The Em?ji Revolution is a book by Philip Seargeant that covers far more than I had expected for what most people my age consider a tool for getting pizza, sex, and beer while being misunderstood by anyone over about 50.
So, some things to understand first are that if you’re not prepared for a very well researched dive into emojis which has to traverse around the origins of visual human communication, and you aren’t interested in how written languages happened, you may not be interested in this.
Also if you’re expecting a large quantity of examples of how to use emojis and how they’re used you’re also going to come away from this a little disappointed.
While being a fascinating read on the structures of language, pictograms and iconography, the lack of color and page after page of text without emojis or pictures turn a method of communication that’s generally light and to the point into a bit of a slog.
I seriously had hoped the Kindle version of the book had the emojis in color (it doesn’t,) because really, that adds something that’s been sucked out by monochrome printing. This is coming from a colorblind man as a note. Take with all due weight this carries.
Black and white print … it’s not a great way to represent green alien monsters ?, various shades of princesses ???, ?, etc…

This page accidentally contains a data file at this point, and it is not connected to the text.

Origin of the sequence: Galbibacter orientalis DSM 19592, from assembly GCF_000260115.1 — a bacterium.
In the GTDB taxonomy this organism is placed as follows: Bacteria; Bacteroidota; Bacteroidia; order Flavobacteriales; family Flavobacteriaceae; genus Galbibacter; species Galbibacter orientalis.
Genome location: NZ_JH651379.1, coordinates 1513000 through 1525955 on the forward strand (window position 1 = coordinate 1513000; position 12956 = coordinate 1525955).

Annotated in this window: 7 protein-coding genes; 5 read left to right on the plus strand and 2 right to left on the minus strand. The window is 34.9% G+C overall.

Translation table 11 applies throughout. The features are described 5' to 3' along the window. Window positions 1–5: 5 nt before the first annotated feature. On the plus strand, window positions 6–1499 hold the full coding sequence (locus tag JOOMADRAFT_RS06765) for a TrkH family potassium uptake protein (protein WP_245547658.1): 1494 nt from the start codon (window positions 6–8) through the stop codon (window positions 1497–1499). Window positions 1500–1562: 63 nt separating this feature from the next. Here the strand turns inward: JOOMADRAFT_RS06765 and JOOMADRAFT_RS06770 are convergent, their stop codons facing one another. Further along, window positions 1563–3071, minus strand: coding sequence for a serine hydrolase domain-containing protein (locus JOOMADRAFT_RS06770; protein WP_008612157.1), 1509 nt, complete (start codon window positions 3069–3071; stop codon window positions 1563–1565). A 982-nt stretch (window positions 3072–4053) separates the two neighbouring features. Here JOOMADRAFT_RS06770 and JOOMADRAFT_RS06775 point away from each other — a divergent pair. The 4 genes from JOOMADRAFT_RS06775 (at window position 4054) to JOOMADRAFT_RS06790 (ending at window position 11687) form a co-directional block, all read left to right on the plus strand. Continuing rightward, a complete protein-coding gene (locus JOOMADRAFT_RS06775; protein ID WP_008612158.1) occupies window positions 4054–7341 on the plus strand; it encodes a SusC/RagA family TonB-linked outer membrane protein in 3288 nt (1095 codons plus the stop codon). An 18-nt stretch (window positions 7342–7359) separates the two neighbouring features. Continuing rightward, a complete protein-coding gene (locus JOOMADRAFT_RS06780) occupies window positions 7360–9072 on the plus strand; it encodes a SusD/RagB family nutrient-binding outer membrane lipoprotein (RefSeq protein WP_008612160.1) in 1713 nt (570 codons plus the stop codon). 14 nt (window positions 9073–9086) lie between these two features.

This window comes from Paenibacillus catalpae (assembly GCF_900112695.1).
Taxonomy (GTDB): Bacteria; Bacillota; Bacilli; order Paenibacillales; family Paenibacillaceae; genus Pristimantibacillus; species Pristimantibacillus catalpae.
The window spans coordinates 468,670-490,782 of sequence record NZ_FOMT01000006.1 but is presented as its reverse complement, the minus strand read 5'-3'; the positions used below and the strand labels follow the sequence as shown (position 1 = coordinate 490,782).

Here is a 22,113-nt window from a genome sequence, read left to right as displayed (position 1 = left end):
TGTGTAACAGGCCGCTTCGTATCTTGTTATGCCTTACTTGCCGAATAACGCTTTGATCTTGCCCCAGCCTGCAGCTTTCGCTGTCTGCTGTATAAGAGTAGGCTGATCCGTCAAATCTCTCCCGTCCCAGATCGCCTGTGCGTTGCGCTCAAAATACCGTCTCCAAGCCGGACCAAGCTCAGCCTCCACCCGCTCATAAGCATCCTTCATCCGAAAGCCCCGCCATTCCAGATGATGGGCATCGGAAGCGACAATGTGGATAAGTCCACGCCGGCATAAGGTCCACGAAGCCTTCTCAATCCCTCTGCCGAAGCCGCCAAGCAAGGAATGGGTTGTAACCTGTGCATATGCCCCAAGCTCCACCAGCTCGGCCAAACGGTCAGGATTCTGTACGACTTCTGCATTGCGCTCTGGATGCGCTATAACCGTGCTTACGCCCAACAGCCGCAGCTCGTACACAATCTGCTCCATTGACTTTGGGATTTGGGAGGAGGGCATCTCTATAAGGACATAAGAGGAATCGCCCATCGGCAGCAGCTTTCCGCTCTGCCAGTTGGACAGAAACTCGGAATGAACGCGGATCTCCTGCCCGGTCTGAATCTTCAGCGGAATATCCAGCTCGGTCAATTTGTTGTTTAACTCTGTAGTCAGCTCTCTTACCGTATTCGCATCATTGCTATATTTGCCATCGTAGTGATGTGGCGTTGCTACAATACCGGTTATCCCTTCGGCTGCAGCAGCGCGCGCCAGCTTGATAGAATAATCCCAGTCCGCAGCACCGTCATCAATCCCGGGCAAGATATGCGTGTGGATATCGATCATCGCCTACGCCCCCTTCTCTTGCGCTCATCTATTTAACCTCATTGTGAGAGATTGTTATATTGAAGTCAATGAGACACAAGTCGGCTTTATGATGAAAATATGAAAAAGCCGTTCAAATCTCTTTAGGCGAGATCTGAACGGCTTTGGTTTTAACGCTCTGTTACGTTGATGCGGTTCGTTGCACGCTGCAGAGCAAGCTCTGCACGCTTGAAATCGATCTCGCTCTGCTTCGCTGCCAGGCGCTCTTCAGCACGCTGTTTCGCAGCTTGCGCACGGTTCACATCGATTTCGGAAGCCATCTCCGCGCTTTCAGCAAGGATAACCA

I’m unsure after reading this what use it holds for the non-researcher, although it did get me dreaming about emojis. It’s a lot of very interesting information that just doesn’t lend itself to sounding exciting, but it is. I do realize I sound a bit like Meh’s parents ? from the unrelated Emoji movie
But for whatever I felt the medium is lacking, the content kept me plugging on. For whatever sections I felt I didn’t get anything to write about I got something to think about. And whatever notions I had about Hieroglyphs being the direct ancestors of emoji were derailed, or at least diverted onto the right track.
If you haven’t ever thought about how some emoji have literal meaning ?, some have dual meanings ?,?, and some combos quite simply are not champagne and peaches (bellinis?) to anyone reading but you, this will give you some food for thought and an ability to discuss why the thing (in this case emojis,) isn’t terrible and how it fits into the world going forward.
Or you can just write ’em off, tell the kids to exit your lawn, wave a cane overhead.
It’s a good read once you get going, and should probably be required reading for communications majors, linguaphiles, and anyone who wants to understand the origins of asking for beer, pizza, and sex by using images.